Regardless of the outcome, civil wars are destructive events. They not only devastate the physical and human capital of a society, but also have a direct effect on state capacity. The capacity of the state is critical as it attempts to rebuild society and minimize the risk of a new civil conflict; yet, it is still not clear how civil war precisely affects state capacity. In general, we argue that incumbent victors are more likely to end with a stronger state when the conflict is short and the victory is decisive. In contrast, rebel victors require more time to build their internal capacity and thus have stronger states after a longer conflict, especially when they had access to lootable resources.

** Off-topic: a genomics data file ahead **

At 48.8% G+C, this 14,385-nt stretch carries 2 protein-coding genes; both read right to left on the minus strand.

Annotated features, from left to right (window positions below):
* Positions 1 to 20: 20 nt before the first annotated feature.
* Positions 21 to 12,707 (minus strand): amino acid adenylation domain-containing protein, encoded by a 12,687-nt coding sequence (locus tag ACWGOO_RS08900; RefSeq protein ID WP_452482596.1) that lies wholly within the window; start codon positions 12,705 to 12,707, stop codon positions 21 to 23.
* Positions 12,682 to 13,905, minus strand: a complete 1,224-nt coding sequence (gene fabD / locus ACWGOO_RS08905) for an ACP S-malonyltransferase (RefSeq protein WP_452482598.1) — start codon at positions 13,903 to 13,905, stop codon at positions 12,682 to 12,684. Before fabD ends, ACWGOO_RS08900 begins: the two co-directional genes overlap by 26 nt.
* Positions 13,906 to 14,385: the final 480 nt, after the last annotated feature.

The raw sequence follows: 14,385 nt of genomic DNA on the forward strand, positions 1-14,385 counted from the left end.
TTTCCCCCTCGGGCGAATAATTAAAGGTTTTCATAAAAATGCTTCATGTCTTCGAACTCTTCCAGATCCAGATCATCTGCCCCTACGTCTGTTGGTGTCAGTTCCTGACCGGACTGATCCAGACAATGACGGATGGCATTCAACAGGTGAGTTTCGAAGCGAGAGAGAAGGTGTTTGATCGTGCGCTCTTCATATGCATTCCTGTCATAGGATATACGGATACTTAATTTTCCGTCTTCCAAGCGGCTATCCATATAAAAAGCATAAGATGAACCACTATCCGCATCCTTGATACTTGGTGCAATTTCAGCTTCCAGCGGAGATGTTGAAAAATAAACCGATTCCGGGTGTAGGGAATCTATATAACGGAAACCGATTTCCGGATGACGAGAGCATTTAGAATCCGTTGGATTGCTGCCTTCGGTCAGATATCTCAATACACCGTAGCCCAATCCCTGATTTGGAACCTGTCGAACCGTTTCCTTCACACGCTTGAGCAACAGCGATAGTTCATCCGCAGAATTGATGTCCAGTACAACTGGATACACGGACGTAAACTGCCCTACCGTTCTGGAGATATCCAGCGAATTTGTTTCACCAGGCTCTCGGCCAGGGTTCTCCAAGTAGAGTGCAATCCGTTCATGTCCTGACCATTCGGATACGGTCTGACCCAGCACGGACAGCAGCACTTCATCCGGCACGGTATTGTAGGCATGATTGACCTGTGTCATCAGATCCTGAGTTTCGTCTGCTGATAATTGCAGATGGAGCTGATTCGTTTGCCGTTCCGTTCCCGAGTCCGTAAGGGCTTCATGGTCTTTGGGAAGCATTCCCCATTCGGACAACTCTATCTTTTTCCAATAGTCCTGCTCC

ASJC Scopus subject areas
- Political Science and International Relations